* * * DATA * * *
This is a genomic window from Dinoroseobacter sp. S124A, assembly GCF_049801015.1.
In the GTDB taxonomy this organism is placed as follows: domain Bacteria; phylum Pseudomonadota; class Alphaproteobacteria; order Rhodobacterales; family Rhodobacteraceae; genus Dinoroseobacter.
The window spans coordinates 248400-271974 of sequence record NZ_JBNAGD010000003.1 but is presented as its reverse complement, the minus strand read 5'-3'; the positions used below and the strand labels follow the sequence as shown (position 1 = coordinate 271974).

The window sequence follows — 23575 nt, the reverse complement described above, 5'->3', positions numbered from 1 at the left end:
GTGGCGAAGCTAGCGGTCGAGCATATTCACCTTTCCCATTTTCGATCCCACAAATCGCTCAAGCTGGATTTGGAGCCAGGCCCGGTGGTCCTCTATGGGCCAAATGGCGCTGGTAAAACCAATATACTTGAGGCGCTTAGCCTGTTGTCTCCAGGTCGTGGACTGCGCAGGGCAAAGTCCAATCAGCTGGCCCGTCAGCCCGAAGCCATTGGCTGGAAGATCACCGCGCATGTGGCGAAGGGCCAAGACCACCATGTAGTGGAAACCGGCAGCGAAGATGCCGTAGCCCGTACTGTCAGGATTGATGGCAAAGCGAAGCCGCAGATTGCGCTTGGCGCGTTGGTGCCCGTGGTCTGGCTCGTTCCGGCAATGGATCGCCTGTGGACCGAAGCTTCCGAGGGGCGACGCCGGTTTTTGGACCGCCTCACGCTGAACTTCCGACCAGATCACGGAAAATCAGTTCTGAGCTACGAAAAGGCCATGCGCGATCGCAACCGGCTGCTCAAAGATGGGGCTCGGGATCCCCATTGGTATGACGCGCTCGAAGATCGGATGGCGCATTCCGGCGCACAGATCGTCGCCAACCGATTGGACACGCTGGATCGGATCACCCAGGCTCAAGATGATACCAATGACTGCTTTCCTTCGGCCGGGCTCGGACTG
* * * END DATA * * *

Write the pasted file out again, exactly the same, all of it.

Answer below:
This is a genomic window from Dinoroseobacter sp. S124A, assembly GCF_049801015.1.
In the GTDB taxonomy this organism is placed as follows: domain Bacteria; phylum Pseudomonadota; class Alphaproteobacteria; order Rhodobacterales; family Rhodobacteraceae; genus Dinoroseobacter.
The window spans coordinates 248400-271974 of sequence record NZ_JBNAGD010000003.1 but is presented as its reverse complement, the minus strand read 5'-3'; the positions used below and the strand labels follow the sequence as shown (position 1 = coordinate 271974).

The window sequence follows — 23575 nt, the reverse complement described above, 5'->3', positions numbered from 1 at the left end:
GTGGCGAAGCTAGCGGTCGAGCATATTCACCTTTCCCATTTTCGATCCCACAAATCGCTCAAGCTGGATTTGGAGCCAGGCCCGGTGGTCCTCTATGGGCCAAATGGCGCTGGTAAAACCAATATACTTGAGGCGCTTAGCCTGTTGTCTCCAGGTCGTGGACTGCGCAGGGCAAAGTCCAATCAGCTGGCCCGTCAGCCCGAAGCCATTGGCTGGAAGATCACCGCGCATGTGGCGAAGGGCCAAGACCACCATGTAGTGGAAACCGGCAGCGAAGATGCCGTAGCCCGTACTGTCAGGATTGATGGCAAAGCGAAGCCGCAGATTGCGCTTGGCGCGTTGGTGCCCGTGGTCTGGCTCGTTCCGGCAATGGATCGCCTGTGGACCGAAGCTTCCGAGGGGCGACGCCGGTTTTTGGACCGCCTCACGCTGAACTTCCGACCAGATCACGGAAAATCAGTTCTGAGCTACGAAAAGGCCATGCGCGATCGCAACCGGCTGCTCAAAGATGGGGCTCGGGATCCCCATTGGTATGACGCGCTCGAAGATCGGATGGCGCATTCCGGCGCACAGATCGTCGCCAACCGATTGGACACGCTGGATCGGATCACCCAGGCTCAAGATGATACCAATGACTGCTTTCCTTCGGCCGGGCTCGGACTG